Q&A / 

March 10, 2009 AsktheBuilder News And Tips

What’s in This Issue?



You better grab a cup of bean juice or some other comfort liquid. This newsletter is packed with information and tips. Strap yourself in.


Last week I mentioned how after I hit the Send button, I prepare for the incoming replies. Most of them are positive comments, but just as you might expect, I get my fair share of negative ones. Most of the time the person is complaining about not wanting to hear about my personal life. Last week I got an email from a man who didn't want to hear about my slippers - he just wanted hard-core home-improvement tips. I so wanted to reply to him mentioning that he gets the newsletter *for free*. But I restrained myself.

Needless to say, reading the negative comments really gives you a peek inside the heads of some people. If you're a person who works eight hours a day in a Customer Service position and fields negative calls like that, all I can say is God Bless You!


I'm getting ready to start writing the specifications for my new home here in New Hampshire. The builder I'm using recently switched from using fiberglass to spray foam. I'm attracted to spray foam for a number of reasons. I used it many years ago for a customer, and it was an amazing product. I may have been one of the first builders in Cincinnati, OH, to use foam on a residential job.

In case you're wondering, I'm using a local builder because I want to enjoy the process and walk through the house each day taking photos and taping videos. I don't want to be involved in managing the subs and ordering materials and stressing out. But I digress.

So right now I'm trying to be as green as possible where it really makes sense. There's a tremendous amount of greenwashing going on right now where companies are saying their products are *green*, when in my opinion they look like the identical product from three years ago.

It appears the foam I may use is indeed a really green product and quite good. Icynene is sporting a new foam insulation that has my attention. It doesn't contain hydro-fluorocarbons (HFCs) and Polybrominated diphenyl ethers (PBDEs). Yikes! That was scary just typing those words.

This new Icynene product has castor oil in it with no chemical additives. Castor crops have all sorts of other benefits, and they don't compete with food crops. I'm going to get some testing information, and I'm going to visit a few job sites where it's being installed. I'll keep you posted. Read more about this green foam insulation.


Last week, I mentioned a great coffee-table book about sheds. I know from my own website records that sheds are popular. You may have been one of the 2,300 in just the past eight days to click to get more information about that book. However, I had the pleasure to hear from my friend Graham Green in New Zealand and Caelum Brice who lives in Australia as well. Sheds are BIG down under indeed! Kevin Allen also piped up.

Graham said,

"I don't know if you've ever visited the north of England but up in the grim north when a young man has impending marriage, his thoughts turn to shed.

The bride to be and her mates will occupy themselves with frippery whilst the men get the shed sorted out. This is so that he'll always have somewhere to go.

Here in New Zealand, we have a monthly glossy magazine with pretty high production values called: The Shed.

When you consider all of the things that have been invented in sheds and, indeed, in Britain are still manufactured in sheds I think that there is a case for state shed sponsorship. This idea is not very far from the English principle of providing city dwellers with 'an allotment' for growing vegetables. That started during the second World War and is going strong today. There are long waiting lists for council allotments.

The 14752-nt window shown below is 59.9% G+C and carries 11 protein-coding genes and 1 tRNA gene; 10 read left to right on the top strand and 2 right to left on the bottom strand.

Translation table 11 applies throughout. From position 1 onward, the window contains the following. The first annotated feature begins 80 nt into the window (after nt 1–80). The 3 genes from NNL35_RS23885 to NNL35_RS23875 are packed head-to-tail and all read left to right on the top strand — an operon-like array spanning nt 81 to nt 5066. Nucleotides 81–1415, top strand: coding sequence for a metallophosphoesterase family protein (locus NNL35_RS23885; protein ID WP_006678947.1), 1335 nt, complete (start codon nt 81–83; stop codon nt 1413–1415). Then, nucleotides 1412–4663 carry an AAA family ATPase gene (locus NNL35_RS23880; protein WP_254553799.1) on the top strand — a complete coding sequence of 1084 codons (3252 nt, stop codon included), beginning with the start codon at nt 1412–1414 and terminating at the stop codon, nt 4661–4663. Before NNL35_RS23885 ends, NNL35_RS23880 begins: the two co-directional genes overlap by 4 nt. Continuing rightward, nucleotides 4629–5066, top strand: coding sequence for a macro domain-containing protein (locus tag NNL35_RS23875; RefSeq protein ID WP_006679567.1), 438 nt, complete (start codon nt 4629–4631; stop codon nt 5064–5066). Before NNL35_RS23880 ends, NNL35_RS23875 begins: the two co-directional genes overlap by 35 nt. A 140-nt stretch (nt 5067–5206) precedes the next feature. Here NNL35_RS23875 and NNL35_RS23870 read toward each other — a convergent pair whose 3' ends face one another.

So Tim, I hope we are going to get a design and build blog for your shed. I have but one suggestion for the mix. I put stuff called D-C Fix transparent window covering on my shed windows for a little bit of privacy. It comes in an ever increasing range of styles and densities and is just the job if you want a quick repair for a cracked pane or something to take the sting out of direct sunlight."

Graham, I'll for sure chronicle the construction of my shed. No worries there. You may get some interesting input from some of my subscribers about your *frippery* comment. I'll be sure to collect them and send along to you. Yikes!

Caelum wrote, "I've been getting your newsletters for a year or so and although they're US-based often find something interesting in them. Your link to Designer/Elegant Sheds reminded me of a great series of books about Australian sheds called Blokes and Sheds. It's really the opposite of "designer sheds", but well worth a look. The author/photographer Mark Thompson delves into the Australian backyard to find examples of blokes in their natural habitats! His other books are also worth checking out."

Kevin Allen lives here in the USA and wrote, "About sheds, I built mine myself and am very happy with it. I was stunned to see that 10' x 12' shed kits were selling for about $1,600 in this area. I went to the privately owned lumberyard that supplied me with the building materials for my new house. They had 5 trusses built exactly to my specs that were the skeleton of the shed. They cost about $50 total and no other 2" x 4"'s were needed for the walls. I had the other supplies (siding, shingle, nails, decking, etc.) delivered for no charge and ended up with a 12' x 12' shed for less money than the national stores wanted. My shed also has 12" overhang which keeps the rain out of the way and off the siding. I haven't seen that in the stores either.

My message to all is when you want to start a project, go to your local independent lumberyard for a competitive quote. In the end you may save money and get better quality materials like I did.

Thanks and keep doin' what you're doin'."

Kevin, I couldn't agree more. ALWAYS visit your local lumberyard. They always have more lumber than the home centers, usually better grades, more selection and lots of knowledgeable staff ready to give free advice.